The conference focused on ways of providing education to the hundreds of millions of people around the world with little or no access to learning opportunities. More than 1,600 participants, including approximately 100 ministers and deputy ministers of education from 153 UNESCO Member States, alongside representatives of 20 intergovernmental organizations, 25 Non-Governmental Organizations (NGOs), foundations and other institutions of civil society, took part in the constructive and challenging debates.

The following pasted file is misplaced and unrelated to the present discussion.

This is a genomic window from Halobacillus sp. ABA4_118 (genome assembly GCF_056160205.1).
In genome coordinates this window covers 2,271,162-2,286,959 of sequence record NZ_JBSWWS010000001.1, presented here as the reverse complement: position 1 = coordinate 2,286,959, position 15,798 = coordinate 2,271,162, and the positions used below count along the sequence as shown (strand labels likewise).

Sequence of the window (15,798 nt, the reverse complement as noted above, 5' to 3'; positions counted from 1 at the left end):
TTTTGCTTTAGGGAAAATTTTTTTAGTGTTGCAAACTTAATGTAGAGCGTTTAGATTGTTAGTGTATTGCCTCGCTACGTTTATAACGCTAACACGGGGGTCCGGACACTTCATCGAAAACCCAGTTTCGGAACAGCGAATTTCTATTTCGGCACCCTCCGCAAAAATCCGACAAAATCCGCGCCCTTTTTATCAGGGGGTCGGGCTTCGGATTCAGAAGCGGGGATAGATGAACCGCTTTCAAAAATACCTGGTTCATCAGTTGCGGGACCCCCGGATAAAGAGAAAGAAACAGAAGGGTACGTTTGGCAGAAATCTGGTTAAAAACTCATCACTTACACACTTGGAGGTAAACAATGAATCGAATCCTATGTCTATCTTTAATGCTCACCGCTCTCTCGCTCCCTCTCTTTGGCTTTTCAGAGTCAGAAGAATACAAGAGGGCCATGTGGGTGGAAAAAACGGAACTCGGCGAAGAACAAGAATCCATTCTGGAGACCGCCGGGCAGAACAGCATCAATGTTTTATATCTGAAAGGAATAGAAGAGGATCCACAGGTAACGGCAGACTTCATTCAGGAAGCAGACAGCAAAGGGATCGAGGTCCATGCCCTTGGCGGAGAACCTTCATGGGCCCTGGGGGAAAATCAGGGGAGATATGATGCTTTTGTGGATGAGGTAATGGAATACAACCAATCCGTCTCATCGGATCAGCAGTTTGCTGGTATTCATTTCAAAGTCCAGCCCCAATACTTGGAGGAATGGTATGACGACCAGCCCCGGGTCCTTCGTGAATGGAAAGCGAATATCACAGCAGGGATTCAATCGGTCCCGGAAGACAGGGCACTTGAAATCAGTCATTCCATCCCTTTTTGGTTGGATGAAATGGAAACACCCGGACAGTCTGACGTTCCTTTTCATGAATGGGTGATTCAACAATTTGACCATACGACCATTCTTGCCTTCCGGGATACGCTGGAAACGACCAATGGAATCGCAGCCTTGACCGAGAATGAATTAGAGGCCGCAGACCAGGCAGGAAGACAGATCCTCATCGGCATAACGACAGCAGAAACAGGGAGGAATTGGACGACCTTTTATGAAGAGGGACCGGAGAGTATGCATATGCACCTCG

Participants expressed particular concern over the potential impact of the global financial crisis and stressed that education was fundamental to reducing poverty and improving health and livelihoods. Ministers, education experts and representatives of civil society proposed concrete steps to improve education systems and overcoe major obstacles to inclusion. These steps include the development of policies that allow excluded groups access to regular school; the promotion of linguistic and cultural diversity, and equipping teachers with skills and materials to teach diverse populations.